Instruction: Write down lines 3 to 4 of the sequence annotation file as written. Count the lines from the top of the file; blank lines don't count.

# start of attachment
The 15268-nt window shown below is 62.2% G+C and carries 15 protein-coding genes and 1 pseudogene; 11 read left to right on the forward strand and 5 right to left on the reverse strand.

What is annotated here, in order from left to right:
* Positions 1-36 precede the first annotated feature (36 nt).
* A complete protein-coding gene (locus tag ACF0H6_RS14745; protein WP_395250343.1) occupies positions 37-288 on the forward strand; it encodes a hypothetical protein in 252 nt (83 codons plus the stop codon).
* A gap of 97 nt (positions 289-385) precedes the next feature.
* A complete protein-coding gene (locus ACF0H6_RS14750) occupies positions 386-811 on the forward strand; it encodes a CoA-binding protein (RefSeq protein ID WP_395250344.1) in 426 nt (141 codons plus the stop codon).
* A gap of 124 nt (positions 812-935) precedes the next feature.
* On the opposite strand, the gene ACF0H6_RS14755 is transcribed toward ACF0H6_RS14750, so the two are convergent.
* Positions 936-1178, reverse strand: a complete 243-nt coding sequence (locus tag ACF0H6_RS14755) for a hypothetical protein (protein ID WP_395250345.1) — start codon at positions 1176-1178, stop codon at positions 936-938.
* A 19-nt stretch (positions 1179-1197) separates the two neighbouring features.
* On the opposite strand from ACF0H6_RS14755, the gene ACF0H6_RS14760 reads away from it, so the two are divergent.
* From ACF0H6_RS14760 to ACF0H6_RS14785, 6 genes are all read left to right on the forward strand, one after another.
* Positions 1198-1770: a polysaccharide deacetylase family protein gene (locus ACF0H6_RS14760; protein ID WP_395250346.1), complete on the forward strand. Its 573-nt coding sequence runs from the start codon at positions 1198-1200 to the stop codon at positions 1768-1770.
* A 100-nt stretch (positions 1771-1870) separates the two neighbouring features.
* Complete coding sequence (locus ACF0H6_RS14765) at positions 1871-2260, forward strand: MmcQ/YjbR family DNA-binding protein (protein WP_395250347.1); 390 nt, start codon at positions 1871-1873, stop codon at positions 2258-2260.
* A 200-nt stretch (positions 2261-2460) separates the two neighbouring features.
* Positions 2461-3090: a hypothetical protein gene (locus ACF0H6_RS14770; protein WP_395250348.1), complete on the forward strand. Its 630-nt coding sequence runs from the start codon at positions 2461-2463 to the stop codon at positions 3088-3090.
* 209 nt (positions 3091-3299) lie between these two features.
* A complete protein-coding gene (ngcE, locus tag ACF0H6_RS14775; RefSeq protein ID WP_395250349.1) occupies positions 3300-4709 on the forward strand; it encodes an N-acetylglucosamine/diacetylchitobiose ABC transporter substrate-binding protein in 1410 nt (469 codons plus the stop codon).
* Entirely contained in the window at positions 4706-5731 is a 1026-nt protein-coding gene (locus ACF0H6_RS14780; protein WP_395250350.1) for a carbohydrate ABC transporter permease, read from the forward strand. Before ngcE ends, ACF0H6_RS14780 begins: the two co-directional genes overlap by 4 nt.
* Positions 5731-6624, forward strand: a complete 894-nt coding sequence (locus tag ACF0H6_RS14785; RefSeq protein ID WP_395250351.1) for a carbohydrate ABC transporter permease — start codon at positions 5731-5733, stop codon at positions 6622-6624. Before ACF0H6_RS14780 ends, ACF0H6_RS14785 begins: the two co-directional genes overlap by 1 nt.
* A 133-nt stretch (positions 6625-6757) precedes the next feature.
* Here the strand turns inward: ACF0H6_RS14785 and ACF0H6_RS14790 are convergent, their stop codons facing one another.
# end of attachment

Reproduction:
* Positions 1-36 precede the first annotated feature (36 nt).
* A complete protein-coding gene (locus tag ACF0H6_RS14745; protein WP_395250343.1) occupies positions 37-288 on the forward strand; it encodes a hypothetical protein in 252 nt (83 codons plus the stop codon).